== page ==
Palestine solidarity activists in France are expressing outrage that a “Tel Aviv beach” is being created in Paris to promote Israel.
For a few hours on 13 August, a section of river bank in the French capital near the Pont d’Arcole will be turned into “Tel Aviv sur Seine” (Tel Aviv on the Seine), complete with falafel stands and “Israeli nightlife.”
According to Coolisraël, a website that markets Israel to a French-speaking audience, the propaganda event is a joint project of the Paris and Tel Aviv municipal governments.
Tel Aviv sur Seine will be held at “Paris Plage,” a simulated beach the city sets up in the summer.
Lionel Choukroun, director of Agence Culturelle, the company that is producing the event, says the idea is “to give Parisians and tourists the Tel Aviv experience without having to go anywhere.”
The Israeli embassy in Paris is heavily promoting Tel Aviv sur Seine on its Facebook page and Twitter accounts.
In August last year, Israel was in the midst of its 51-day attack on Gaza, dropping the equivalent of an atomic bomb on the besieged territory, killing more than 2,200 people, including 551 children, and causing utter devastation.
While people were partying on Tel Aviv beaches, Palestinian children were being slaughtered by Israeli shells a few miles away on Gaza’s beach.
A year later, Israeli bombs are still causing horror in Gaza. On Wednesday, leftover Israeli ordnance exploded, ripping through a house near Rafah. Four members of the Abu Nukira family were killed by the blast; dozens more Palestinians were injured.
The Paris municipality is sending a form response to citizens who email Mayor Anne Hidalgo to express outrage at Tel Aviv sur Seine.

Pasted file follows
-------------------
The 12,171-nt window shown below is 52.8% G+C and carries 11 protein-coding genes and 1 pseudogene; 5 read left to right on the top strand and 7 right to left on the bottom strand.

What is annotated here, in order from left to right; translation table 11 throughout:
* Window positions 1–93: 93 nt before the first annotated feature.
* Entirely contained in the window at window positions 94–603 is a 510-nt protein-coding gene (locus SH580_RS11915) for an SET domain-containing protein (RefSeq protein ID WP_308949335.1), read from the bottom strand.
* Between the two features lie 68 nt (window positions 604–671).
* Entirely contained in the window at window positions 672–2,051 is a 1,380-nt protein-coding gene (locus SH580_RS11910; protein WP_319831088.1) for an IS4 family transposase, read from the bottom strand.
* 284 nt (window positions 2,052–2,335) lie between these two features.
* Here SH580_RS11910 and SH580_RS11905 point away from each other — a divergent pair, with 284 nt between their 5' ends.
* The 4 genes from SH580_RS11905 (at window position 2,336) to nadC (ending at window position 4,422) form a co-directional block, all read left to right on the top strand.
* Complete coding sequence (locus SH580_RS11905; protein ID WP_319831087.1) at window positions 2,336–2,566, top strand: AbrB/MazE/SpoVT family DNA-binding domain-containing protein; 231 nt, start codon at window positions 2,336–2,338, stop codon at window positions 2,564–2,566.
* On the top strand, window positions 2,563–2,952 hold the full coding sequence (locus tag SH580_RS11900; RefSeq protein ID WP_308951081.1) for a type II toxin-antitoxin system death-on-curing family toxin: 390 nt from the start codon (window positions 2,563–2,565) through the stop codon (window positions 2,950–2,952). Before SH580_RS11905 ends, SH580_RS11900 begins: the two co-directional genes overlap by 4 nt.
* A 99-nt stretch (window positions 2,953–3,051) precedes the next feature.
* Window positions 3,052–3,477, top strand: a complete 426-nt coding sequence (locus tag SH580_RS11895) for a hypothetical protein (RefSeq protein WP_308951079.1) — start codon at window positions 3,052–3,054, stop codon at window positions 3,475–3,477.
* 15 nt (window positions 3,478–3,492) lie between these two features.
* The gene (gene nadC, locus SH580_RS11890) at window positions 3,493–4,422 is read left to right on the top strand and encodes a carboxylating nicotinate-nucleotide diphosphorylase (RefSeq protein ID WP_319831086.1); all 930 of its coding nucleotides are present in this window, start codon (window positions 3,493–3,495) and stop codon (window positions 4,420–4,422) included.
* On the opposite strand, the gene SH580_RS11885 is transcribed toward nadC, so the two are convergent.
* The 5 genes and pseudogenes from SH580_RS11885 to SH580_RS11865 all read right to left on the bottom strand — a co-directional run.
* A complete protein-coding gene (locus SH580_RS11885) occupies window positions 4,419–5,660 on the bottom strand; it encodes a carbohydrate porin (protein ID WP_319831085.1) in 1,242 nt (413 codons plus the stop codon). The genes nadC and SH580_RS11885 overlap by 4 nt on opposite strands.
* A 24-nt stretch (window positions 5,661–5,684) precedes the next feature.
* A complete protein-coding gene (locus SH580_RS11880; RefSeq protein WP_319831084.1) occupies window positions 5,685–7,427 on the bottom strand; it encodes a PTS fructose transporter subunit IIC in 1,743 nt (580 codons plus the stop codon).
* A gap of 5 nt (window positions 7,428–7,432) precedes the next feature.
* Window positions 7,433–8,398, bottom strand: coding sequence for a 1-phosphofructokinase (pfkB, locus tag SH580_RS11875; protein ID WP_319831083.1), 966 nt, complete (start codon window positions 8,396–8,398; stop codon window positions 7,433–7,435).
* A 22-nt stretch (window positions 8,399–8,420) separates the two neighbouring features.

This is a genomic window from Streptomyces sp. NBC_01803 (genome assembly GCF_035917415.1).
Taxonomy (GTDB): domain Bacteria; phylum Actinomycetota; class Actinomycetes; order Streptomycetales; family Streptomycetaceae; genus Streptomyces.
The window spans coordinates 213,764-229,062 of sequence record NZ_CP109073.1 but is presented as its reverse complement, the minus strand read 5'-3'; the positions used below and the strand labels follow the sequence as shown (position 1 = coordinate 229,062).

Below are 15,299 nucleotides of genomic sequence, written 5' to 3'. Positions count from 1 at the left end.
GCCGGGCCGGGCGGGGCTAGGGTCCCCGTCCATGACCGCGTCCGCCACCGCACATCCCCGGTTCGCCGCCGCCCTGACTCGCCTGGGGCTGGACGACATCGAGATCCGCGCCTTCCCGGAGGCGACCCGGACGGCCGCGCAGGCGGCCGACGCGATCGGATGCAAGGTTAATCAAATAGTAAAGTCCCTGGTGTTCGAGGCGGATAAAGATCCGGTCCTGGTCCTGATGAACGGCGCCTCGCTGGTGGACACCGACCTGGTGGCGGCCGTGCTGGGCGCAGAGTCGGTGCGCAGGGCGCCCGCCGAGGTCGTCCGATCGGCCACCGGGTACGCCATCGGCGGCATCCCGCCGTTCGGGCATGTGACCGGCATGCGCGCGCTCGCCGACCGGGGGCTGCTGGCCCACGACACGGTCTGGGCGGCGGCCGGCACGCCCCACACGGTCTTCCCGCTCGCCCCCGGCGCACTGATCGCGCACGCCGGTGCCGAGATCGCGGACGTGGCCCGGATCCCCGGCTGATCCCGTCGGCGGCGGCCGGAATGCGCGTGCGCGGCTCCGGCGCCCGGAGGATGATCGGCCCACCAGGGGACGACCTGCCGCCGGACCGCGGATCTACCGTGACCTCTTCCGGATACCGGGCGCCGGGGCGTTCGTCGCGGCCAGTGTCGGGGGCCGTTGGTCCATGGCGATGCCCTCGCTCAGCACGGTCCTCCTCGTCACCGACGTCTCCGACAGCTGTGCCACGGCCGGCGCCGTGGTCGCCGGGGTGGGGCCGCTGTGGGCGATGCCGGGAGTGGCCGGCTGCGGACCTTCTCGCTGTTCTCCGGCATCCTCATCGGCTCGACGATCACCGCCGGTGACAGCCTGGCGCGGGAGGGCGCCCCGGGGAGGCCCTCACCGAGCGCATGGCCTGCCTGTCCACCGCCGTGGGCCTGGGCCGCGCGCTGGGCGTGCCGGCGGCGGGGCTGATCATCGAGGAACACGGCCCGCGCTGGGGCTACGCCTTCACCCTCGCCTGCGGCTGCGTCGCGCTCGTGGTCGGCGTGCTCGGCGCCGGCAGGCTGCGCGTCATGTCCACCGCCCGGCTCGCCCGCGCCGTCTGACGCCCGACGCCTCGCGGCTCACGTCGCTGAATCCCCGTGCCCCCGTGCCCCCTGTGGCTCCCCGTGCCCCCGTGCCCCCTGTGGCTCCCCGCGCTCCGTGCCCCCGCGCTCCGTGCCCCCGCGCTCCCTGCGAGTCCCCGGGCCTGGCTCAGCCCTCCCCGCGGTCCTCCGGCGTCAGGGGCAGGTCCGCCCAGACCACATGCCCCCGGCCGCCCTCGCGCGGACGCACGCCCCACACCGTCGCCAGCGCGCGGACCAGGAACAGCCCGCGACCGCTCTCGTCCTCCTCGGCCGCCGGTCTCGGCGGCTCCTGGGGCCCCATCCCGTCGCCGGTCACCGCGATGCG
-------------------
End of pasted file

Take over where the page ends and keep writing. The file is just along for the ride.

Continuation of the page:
The city’s response, a copy of which was seen by The Electronic Intifada, states: “This festive day, open to all, underscores the strong cultural and high-tech ties between Paris and [Tel Aviv].”
The city says that the project was conceived as a result of Hidalgo’s visit last May to present-day Israel and the occupied West Bank.
It adds – in a form of balancing rejected by the Palestinian Campaign for the Academic and Cultural Boycott of Israel – that Paris plans to pursue “partnerships with Bethlehem,” in the occupied West Bank, “in the field of water management.”
BDS France, a national coalition that supports the Palestinian campaign for boycott, divestment and sanctions against Israel, has denounced Tel Aviv sur Seine.
“One year after Israel’s ‘Operation Protective Edge’ in Gaza, less than one month after the Israeli parliament voted to authorize the force-feeding of prisoners, one week after the latest colonial violence burned alive the members of the Dawabsha family in Duma in the occupied West Bank killing 18-month old baby Ali, the incursion of Tel Aviv onto Paris Plage is a real provocation,” BDS France said in a statement.
“Tel Aviv is not a city like others,” BDS France added, “it is built on top of the ruins of seven Palestinian villages.”
BDS France called on the public to email Paris City Hall and to leave comments on Mayor Hidalgo’s Facebook page.
There is perhaps one unintended irony in the event organizers’ desire to give Parisians a taste of Tel Aviv without them actually going there.
That might be the only way they’ll experience Israel, given that tourists have been staying away from it in droves since last summer’s attack on Gaza.